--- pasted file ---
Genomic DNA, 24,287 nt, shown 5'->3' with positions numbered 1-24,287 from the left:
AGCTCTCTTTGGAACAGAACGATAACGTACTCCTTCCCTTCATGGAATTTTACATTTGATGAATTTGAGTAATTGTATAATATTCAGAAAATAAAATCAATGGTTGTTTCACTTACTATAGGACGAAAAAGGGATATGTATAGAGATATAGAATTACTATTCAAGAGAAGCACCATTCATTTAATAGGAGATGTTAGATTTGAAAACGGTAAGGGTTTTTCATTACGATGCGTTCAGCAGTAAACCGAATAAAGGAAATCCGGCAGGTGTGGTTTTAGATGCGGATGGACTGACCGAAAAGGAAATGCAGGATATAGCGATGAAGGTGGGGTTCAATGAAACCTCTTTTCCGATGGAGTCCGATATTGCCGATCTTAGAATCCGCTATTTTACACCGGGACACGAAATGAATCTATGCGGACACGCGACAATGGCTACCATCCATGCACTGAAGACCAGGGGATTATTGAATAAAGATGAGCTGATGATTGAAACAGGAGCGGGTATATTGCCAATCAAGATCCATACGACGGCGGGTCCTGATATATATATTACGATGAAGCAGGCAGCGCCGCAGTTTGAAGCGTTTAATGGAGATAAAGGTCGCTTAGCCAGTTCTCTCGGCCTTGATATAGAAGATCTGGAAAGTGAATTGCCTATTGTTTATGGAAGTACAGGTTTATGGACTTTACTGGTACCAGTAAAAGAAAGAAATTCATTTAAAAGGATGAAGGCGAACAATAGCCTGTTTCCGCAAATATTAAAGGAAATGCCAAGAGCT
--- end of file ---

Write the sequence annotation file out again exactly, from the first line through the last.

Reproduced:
Genomic DNA, 24,287 nt, shown 5'->3' with positions numbered 1-24,287 from the left:
AGCTCTCTTTGGAACAGAACGATAACGTACTCCTTCCCTTCATGGAATTTTACATTTGATGAATTTGAGTAATTGTATAATATTCAGAAAATAAAATCAATGGTTGTTTCACTTACTATAGGACGAAAAAGGGATATGTATAGAGATATAGAATTACTATTCAAGAGAAGCACCATTCATTTAATAGGAGATGTTAGATTTGAAAACGGTAAGGGTTTTTCATTACGATGCGTTCAGCAGTAAACCGAATAAAGGAAATCCGGCAGGTGTGGTTTTAGATGCGGATGGACTGACCGAAAAGGAAATGCAGGATATAGCGATGAAGGTGGGGTTCAATGAAACCTCTTTTCCGATGGAGTCCGATATTGCCGATCTTAGAATCCGCTATTTTACACCGGGACACGAAATGAATCTATGCGGACACGCGACAATGGCTACCATCCATGCACTGAAGACCAGGGGATTATTGAATAAAGATGAGCTGATGATTGAAACAGGAGCGGGTATATTGCCAATCAAGATCCATACGACGGCGGGTCCTGATATATATATTACGATGAAGCAGGCAGCGCCGCAGTTTGAAGCGTTTAATGGAGATAAAGGTCGCTTAGCCAGTTCTCTCGGCCTTGATATAGAAGATCTGGAAAGTGAATTGCCTATTGTTTATGGAAGTACAGGTTTATGGACTTTACTGGTACCAGTAAAAGAAAGAAATTCATTTAAAAGGATGAAGGCGAACAATAGCCTGTTTCCGCAAATATTAAAGGAAATGCCAAGAGCT